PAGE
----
Effective August 2, 2004, a new lead-based paint regulation will force New York City property owners to change the way they deal with lead based paint in their properties. "Local Law 1 of 2004," overseen by the Department of Housing Preservation and Development (HPD), broadens owner's responsibilities in dealing with lead-based paint issues. The new law dramatically changes and expands upon the owner's obligations set forth under "Local Law 38 of 1999," which was invalidated by the New York State Court of Appeals in a July 2003 decision.
Significant changes include: 1) an increase in the age limit from six to seven years old where inspections are required to take place, 2) a greater responsibility on the owner to determine if a child under seven is residing in the unit, 3) stricter requirements for identifying and reducing lead hazards, 4) less time to correct violations issued by HPD, and 5) the opportunity to obtain tax benefits through J-51 Tax abatements.
The new law affects all multi-family properties built prior to 1960. The regulation affects not only the apartment units, but the common areas and public spaces as well. Owner-occupied co-ops and condos are exempt, but they will be responsible if the apartment is being sublet. Owners will be responsible to get yearly written notification from their tenants as to whether a child under seven years old is living there. The appropriate forms are to be included in new leases and renewals along with a pamphlet on lead hazards (to be provided by the city) and a notice of the owner's responsibilities. If the tenant does not respond within the allotted timeframe, the new law requires the owners to go out and determine for themselves whether a child under seven years old resides in the unit. Not having knowledge is no longer an excuse for not inspecting.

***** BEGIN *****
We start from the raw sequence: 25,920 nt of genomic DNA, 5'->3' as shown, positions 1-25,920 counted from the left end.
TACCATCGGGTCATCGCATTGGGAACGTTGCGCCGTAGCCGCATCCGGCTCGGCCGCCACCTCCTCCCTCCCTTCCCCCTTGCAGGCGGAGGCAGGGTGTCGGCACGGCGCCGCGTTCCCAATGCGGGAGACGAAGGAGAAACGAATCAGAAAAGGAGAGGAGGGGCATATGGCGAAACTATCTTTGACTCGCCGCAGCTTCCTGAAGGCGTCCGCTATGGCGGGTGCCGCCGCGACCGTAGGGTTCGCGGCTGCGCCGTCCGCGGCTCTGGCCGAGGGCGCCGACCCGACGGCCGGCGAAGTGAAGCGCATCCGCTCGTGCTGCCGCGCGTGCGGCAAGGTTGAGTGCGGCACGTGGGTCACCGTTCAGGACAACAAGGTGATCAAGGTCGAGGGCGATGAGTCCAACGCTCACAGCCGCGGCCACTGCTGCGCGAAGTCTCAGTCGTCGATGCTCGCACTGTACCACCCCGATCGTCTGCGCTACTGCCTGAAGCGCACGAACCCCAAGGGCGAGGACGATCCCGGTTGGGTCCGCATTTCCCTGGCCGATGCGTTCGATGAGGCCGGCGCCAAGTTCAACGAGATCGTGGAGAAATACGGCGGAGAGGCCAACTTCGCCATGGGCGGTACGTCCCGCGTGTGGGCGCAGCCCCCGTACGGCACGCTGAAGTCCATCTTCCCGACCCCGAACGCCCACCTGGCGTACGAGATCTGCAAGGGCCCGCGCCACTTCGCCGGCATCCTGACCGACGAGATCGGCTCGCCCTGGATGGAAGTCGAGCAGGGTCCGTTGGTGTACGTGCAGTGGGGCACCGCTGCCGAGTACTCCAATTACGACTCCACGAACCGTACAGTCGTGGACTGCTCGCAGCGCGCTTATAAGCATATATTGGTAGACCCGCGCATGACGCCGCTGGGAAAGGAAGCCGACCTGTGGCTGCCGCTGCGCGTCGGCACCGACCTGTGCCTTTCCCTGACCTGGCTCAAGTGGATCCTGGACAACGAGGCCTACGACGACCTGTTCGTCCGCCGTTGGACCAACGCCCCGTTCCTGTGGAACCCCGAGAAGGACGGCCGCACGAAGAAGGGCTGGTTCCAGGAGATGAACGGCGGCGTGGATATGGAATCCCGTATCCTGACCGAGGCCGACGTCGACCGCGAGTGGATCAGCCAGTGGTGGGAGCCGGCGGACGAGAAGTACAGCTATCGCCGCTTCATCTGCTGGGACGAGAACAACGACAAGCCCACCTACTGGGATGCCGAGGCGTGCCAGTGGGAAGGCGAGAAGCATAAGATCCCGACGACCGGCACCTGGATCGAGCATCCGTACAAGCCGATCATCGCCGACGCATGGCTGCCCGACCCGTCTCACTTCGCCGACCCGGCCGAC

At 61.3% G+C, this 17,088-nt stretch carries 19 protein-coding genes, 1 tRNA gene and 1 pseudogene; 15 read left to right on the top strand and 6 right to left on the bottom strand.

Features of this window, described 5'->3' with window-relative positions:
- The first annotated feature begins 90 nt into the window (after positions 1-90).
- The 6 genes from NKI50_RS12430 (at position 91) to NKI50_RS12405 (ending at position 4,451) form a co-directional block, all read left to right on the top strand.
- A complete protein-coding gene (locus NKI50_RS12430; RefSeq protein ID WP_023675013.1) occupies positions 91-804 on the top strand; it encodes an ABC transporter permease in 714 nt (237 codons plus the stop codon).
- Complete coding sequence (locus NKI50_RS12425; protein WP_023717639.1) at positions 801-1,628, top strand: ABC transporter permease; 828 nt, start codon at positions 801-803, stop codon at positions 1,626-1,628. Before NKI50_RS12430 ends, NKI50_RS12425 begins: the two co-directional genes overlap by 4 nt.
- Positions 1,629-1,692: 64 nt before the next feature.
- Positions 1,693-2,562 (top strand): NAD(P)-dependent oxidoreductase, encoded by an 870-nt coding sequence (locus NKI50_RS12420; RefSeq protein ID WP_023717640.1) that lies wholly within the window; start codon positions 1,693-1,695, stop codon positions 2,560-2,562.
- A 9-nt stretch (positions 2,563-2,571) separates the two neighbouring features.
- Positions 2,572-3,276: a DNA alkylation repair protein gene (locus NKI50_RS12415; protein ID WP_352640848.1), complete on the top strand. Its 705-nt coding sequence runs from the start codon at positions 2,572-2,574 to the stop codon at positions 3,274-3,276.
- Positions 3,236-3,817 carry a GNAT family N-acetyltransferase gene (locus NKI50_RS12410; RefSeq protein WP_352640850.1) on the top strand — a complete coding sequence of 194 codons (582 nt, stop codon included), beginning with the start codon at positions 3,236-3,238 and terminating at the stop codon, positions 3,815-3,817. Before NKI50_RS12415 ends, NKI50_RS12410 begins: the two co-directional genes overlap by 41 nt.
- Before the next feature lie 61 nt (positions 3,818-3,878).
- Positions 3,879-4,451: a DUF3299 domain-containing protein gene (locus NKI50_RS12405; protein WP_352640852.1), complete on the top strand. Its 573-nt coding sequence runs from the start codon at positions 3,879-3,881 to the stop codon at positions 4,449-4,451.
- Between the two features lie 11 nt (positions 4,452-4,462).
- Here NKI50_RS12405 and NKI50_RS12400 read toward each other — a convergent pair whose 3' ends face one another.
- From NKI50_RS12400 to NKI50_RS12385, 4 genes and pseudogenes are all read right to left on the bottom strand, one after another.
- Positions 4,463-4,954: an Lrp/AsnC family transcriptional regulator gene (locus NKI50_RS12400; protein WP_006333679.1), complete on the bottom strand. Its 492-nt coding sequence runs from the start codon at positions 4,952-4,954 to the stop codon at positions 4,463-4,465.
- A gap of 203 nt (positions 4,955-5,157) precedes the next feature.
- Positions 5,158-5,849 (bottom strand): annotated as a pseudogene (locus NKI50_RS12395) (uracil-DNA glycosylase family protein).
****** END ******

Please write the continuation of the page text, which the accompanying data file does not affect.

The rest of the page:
Once it is determined that there is a child under seven years old living in the unit, the owner must visually inspect the unit yearly and whenever a complaint is made by the tenant. If the owner is not provided access to the unit, the new law requires the Department of Health and Mental Hygiene (DOHMH) to be notified. If any lead hazards are identified in the unit, the owner will be responsible to correct them using lead safe work practices.
The new law broadens the definition of a lead hazard to include the following: peeling lead-based paint, lead-based paint on deteriorated sub-surfaces, friction surfaces, impact surfaces, and chewable surfaces. Workers must be trained in lead safe work practices and a certified EPA lead testing firm must be used to perform third party clearance dust wipe samples. All results must be provided to the tenant. In the instance when a tenant complains to HPD of peeling paint and work is done to bring a unit into compliance from an HPD violation, the dust wipe results must also be sent to HPD within 21 days. Upon turnover, the owner must remediate all lead hazards. In addition, any renovation work disturbing over 100 square feet, anywhere in the building where a child under seven resides, must be filed with the DOHMH.